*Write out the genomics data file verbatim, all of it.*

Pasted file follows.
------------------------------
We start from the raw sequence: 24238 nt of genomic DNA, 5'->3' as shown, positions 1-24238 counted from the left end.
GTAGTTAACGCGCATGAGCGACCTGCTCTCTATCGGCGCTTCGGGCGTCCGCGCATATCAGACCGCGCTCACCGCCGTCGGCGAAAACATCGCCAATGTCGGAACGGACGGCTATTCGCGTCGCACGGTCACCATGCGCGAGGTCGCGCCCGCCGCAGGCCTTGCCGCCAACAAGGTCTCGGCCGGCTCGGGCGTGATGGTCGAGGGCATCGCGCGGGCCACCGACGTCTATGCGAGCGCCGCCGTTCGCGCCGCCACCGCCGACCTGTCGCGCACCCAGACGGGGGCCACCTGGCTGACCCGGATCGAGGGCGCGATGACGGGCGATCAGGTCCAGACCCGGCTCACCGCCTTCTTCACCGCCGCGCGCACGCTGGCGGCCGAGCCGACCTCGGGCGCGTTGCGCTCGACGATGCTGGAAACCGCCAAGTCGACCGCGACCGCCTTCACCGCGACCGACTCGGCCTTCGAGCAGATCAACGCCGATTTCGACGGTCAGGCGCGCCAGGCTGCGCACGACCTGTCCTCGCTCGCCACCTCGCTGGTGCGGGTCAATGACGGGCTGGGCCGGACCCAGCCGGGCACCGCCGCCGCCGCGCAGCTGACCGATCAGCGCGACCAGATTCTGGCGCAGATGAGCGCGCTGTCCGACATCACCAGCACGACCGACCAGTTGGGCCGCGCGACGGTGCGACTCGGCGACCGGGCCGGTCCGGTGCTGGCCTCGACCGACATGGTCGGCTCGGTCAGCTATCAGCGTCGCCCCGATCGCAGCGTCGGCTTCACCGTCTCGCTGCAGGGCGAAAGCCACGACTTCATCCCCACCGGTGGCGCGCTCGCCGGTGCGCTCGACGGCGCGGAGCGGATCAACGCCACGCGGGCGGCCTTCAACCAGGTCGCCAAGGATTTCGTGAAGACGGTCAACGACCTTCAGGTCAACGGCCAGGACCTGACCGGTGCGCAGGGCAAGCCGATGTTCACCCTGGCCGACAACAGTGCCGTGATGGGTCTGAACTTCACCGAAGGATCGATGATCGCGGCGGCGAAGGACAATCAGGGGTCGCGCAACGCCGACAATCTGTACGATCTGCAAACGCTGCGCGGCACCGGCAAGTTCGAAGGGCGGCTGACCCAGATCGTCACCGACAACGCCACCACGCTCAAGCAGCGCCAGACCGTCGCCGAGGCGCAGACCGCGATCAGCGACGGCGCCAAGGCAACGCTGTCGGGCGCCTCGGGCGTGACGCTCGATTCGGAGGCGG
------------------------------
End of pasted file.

We start from the raw sequence: 24238 nt of genomic DNA, 5'->3' as shown, positions 1-24238 counted from the left end.
GTAGTTAACGCGCATGAGCGACCTGCTCTCTATCGGCGCTTCGGGCGTCCGCGCATATCAGACCGCGCTCACCGCCGTCGGCGAAAACATCGCCAATGTCGGAACGGACGGCTATTCGCGTCGCACGGTCACCATGCGCGAGGTCGCGCCCGCCGCAGGCCTTGCCGCCAACAAGGTCTCGGCCGGCTCGGGCGTGATGGTCGAGGGCATCGCGCGGGCCACCGACGTCTATGCGAGCGCCGCCGTTCGCGCCGCCACCGCCGACCTGTCGCGCACCCAGACGGGGGCCACCTGGCTGACCCGGATCGAGGGCGCGATGACGGGCGATCAGGTCCAGACCCGGCTCACCGCCTTCTTCACCGCCGCGCGCACGCTGGCGGCCGAGCCGACCTCGGGCGCGTTGCGCTCGACGATGCTGGAAACCGCCAAGTCGACCGCGACCGCCTTCACCGCGACCGACTCGGCCTTCGAGCAGATCAACGCCGATTTCGACGGTCAGGCGCGCCAGGCTGCGCACGACCTGTCCTCGCTCGCCACCTCGCTGGTGCGGGTCAATGACGGGCTGGGCCGGACCCAGCCGGGCACCGCCGCCGCCGCGCAGCTGACCGATCAGCGCGACCAGATTCTGGCGCAGATGAGCGCGCTGTCCGACATCACCAGCACGACCGACCAGTTGGGCCGCGCGACGGTGCGACTCGGCGACCGGGCCGGTCCGGTGCTGGCCTCGACCGACATGGTCGGCTCGGTCAGCTATCAGCGTCGCCCCGATCGCAGCGTCGGCTTCACCGTCTCGCTGCAGGGCGAAAGCCACGACTTCATCCCCACCGGTGGCGCGCTCGCCGGTGCGCTCGACGGCGCGGAGCGGATCAACGCCACGCGGGCGGCCTTCAACCAGGTCGCCAAGGATTTCGTGAAGACGGTCAACGACCTTCAGGTCAACGGCCAGGACCTGACCGGTGCGCAGGGCAAGCCGATGTTCACCCTGGCCGACAACAGTGCCGTGATGGGTCTGAACTTCACCGAAGGATCGATGATCGCGGCGGCGAAGGACAATCAGGGGTCGCGCAACGCCGACAATCTGTACGATCTGCAAACGCTGCGCGGCACCGGCAAGTTCGAAGGGCGGCTGACCCAGATCGTCACCGACAACGCCACCACGCTCAAGCAGCGCCAGACCGTCGCCGAGGCGCAGACCGCGATCAGCGACGGCGCCAAGGCAACGCTGTCGGGCGCCTCGGGCGTGACGCTCGATTCGGAGGCGG